they can exert control over others as well as in the home. 25 applicants in my study said that their abusers had been charged with crimes. This represents approximately 40% of the abusers in the study. There were other women that did not know if their abusers had been charged with crimes, so the number of convicted abusers could be significantly higher. The implications of hidden criminal pasts of abusers are felt by victims on a daily basis. They live in fear of not knowing the true potential violence of their abusive partners.
A new federal law requires all domestic violence protective orders to include the clause that the abuser surrender and dispose of firearms if the court finds: “the use or threatened use of a deadly weapon” or a pattern of prior use or threatened use of violence with a firearm, threats to “seriously injure or kill the aggrieved party”, threats to commit suicide, or “serious injuries inflicted” upon the victim or minor child. I talked to several women who reported that their abusers had either threatened to use a weapon against them, had used a weapon, or kept weapons in the house as tools in which to threaten them. 24 applicants reported that their abusers had threatened them with a gun or knife. 14 of these 24 applicants reported that their abusers had physically pointed a gun or knife at them to threaten them. Below is an excerpt from an applicant, Beverly, describing a time when her abuser threatened her with a gun:
John has several guns and has threatened to use them
if Beverly ever got a boyfriend. He has also threatened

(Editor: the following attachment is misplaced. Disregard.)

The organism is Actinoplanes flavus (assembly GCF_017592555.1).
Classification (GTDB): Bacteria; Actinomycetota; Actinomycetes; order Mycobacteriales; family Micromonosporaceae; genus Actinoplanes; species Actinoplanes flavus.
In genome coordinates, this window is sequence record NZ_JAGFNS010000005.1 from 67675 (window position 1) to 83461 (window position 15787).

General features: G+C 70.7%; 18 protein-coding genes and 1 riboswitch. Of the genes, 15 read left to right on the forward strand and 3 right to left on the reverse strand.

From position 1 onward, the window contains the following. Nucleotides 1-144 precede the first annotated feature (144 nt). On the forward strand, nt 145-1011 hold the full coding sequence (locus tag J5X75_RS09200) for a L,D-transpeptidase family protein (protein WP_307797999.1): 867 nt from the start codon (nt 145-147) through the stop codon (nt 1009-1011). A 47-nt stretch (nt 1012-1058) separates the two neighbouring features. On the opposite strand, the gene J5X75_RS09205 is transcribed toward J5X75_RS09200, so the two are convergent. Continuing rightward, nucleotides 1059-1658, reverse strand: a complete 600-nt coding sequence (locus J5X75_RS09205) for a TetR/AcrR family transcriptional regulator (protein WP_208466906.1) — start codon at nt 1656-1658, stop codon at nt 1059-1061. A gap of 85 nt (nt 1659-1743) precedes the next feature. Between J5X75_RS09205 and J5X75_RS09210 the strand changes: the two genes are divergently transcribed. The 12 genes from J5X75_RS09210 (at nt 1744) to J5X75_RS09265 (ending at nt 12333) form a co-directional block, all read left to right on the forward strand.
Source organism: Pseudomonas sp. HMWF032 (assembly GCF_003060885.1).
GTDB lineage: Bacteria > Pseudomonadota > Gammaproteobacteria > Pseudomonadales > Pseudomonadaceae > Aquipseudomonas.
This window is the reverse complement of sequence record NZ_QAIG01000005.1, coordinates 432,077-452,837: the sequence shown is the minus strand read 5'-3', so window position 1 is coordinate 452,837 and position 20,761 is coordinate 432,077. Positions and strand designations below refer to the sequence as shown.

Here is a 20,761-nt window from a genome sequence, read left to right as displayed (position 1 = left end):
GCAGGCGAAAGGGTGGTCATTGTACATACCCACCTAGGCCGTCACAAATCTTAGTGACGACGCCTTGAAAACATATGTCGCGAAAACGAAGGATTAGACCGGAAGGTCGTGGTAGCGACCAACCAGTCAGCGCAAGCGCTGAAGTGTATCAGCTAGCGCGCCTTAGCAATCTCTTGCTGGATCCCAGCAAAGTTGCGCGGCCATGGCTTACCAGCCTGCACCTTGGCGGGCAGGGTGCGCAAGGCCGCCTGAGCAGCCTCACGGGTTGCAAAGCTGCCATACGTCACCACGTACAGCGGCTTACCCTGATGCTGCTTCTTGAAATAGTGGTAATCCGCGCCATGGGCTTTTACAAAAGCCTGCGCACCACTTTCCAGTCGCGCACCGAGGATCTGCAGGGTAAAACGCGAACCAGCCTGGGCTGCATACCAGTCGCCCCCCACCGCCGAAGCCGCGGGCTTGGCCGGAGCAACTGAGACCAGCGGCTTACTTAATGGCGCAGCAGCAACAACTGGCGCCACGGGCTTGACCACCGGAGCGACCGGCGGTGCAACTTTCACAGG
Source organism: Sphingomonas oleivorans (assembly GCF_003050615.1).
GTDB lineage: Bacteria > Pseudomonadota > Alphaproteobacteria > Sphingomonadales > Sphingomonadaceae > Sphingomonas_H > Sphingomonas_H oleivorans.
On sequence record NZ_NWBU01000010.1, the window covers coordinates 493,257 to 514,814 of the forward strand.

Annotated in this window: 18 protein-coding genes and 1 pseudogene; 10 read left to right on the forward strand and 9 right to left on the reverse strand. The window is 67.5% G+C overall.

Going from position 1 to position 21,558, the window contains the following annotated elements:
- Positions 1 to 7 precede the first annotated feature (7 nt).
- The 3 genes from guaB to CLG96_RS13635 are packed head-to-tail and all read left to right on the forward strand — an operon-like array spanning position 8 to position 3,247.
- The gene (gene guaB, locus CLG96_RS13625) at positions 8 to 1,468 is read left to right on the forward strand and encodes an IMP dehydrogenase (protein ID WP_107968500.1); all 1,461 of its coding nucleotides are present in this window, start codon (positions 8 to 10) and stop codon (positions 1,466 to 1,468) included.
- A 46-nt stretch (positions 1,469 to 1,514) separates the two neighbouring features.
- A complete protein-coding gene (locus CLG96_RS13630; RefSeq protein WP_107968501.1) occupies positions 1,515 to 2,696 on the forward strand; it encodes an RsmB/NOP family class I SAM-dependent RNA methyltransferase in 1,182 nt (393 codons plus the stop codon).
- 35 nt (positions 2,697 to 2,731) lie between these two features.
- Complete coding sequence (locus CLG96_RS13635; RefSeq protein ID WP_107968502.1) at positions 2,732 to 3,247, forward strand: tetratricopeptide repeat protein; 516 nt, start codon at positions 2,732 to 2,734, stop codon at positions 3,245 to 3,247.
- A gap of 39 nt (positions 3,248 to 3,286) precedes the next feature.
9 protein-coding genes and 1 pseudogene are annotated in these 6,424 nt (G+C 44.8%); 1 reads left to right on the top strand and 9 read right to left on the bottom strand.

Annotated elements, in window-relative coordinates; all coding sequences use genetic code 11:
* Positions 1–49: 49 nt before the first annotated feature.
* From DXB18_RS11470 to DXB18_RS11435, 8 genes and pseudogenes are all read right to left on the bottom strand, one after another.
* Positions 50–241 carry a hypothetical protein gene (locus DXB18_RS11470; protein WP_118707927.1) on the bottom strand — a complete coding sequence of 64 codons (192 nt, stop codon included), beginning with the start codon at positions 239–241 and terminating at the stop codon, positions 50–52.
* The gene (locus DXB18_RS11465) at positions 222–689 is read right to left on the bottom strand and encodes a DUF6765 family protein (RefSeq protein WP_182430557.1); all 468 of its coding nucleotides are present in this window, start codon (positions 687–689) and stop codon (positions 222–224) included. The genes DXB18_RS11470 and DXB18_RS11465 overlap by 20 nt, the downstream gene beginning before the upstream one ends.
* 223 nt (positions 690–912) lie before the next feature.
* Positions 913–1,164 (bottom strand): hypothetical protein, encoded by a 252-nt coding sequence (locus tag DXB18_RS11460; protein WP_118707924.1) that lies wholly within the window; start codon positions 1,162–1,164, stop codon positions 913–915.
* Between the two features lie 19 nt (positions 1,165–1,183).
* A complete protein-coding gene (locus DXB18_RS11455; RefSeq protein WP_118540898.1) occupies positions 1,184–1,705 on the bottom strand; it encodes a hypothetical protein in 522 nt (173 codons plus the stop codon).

to kill himself more than once. Beverly only called the
police on John once, because she has been afraid of his
Even though some victims had been exposed to cases of extreme danger, like being
threatened with a weapon, some women downplayed the possibilities that their partners’ violence
was a threat. Below is an excerpt from an interview with Lauren who described how her
boyfriend abused her while she was pregnant. The most recent incident of domestic violence had
occurred a few months before my interview, when Lauren was pregnant.
William tried to choke her. Lauren said that William
was “just trying to scare me,” not kill her. Lauren said
that she thought about going to the doctor after William
choked her, but decided not to.
Lauren’s assertion that William was “just trying to scare me” is important when analyzing her situation. She admits that her partner had tried to choke her, but downplays it to explain that he had expressed restraint. William used this tactic to express his masculinity by using force to threaten and most likely injure, but not kill. From this example, it is clear that weapons seriously inflate the power differentials in the domestic violence context. Lauren also admits to thinking about going to the doctor, but deciding not to. Clearly, Lauren realized that William’s abuse was harmful, but thought that it was not harmful enough to seek medical or legal attention. I saw other examples of how victims downplayed the seriousness of their abusers’ physical or mental abuse tactics. Many applicants reported that they did not call the police on several occasions when they were severely abused. Several mentioned that they were afraid of partner retaliation. I also heard several women mention their distrust of the criminal justice system. One respondent said: “Unless you’re laying there bleeding, nothing is going to happen.”